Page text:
Within a month, eight more NCs followed. People at City Hall were starting to take notice. Advocates met with Los Angeles City Councilmembers to ask them to introduce a resolution, citing the support within the community that was visible not only at Neighborhood Councils but also from a block-walking campaign that resulted in Congressman Brad Sherman co-sponsoring the House bill. We continued reaching out to more Neighborhood Councils, sharing the stories we had heard and showing the support we had garnered from the NCs to our City Councilmembers.
In August, City Council President Herb Wesson introduced a motion to put Los Angeles on record in support of H.R. 1384. He was joined by six other members of the City Council. The motion gave us the Council File we needed. We could now return to the Neighborhood Councils and ask them to do something that could be more impactful: submit Community Impact Statements in support of the Council File.
Throughout the next phase of our advocacy, we were able to talk to new Neighborhood Councils and hear from people across the city. We heard from an NC Board member whose parents had never had insurance until they turned 65 and could get Medicare.
Another told us about the experience of seeing her grandmother beat cancer while on Medicare, but then watching her own mother die from the same kind of cancer because she was uninsured and only diagnosed in the latest stage. Still another spoke about having a very good, union-negotiated plan but that having this coverage didn’t make them feel good when they considered others who are locked out of health insurance.
What we learned from the stories we heard is this: you don’t have to cast a wide net to find someone in your city, your neighborhood, or your family who has been forced to deal with the injustices of our current health insurance system. What we have is a system that doesn’t concern itself with our health but its own profit.
So many of us are unable to get the most basic healthcare. Too many of us have to make the choice between seeing a doctor or paying rent. A trip to the emergency room could be what forces us to the streets. Our children have to worry not about getting hurt but how much the injury will cost their parents. Our mothers or fathers, sisters or brothers forgo treatment and prevention out of justified worry that it will bankrupt the family.
These honest, deeply personal conversations at the Neighborhood Council meetings led to the NCs becoming our strongest allies in advocating for Medicare for All to the City Council.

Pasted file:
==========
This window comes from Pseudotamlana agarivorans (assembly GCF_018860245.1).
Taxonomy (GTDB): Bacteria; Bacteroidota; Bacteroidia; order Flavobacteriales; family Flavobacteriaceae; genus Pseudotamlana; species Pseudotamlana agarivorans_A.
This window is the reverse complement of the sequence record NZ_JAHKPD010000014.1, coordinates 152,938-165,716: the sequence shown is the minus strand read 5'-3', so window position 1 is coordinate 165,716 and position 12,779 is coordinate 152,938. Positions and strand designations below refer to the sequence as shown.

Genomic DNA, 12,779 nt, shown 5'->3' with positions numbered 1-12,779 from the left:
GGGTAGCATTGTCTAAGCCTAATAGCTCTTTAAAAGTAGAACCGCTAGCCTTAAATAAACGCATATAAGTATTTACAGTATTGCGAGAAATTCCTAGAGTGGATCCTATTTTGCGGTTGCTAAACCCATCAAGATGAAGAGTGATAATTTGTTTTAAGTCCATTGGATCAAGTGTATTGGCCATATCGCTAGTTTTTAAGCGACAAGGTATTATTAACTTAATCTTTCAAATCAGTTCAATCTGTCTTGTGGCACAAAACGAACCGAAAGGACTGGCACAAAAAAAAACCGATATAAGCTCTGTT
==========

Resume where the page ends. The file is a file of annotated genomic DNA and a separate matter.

By the time the City Council voted on November 5th, 18 Neighborhood Councils had approved resolutions urging the City Council to act and ten had submitted Community Impact Statements. Our small group of Medicare for All activists had also grown bigger. We were incredibly fortunate to join in with people like Mari Lopez, Maureen Cruise, Betty Doumas, Erika Feresten, and Dr. Bill Honigman who have been fighting for universal, single-payer healthcare for years.
Experience has taught us that to win for Medicare for All, we need to educate people about single-payer, universal healthcare. And then listen, learn and repeat. Find ways for others to become involved. Plan regular actions, and review what is working and what is not effective.
Grassroots organizing works. Community outreach works. Listening and sharing stories works. Get to know who your elected officials are at any level of government. It seems basic, but make it to a City Council or Neighborhood Council meeting. Find out how they work and find a way to get involved. Most importantly, don’t do it alone. You’ll appreciate the support and camaraderie.
What we’ve learned most of all is that healthcare touches every one of us, and sharing our collective stories can catalyze action in response.
The City of Los Angeles heard our stories, and responded. The City now stands with us on the side of health justice. To those Senators and Representatives yet to join the fight for Medicare for All, hear us too.
Sean Broadbent is a video editor living in Los Angeles and is the son of U.S. Air Force nurses. Sasha Rappaport is a Lead Organizer for Los Angeles Forward and lives in Highland Park with his wife, 2 boys, and their dog. Cheng-Sim Lim is a film curator and longtime resident of Los Feliz.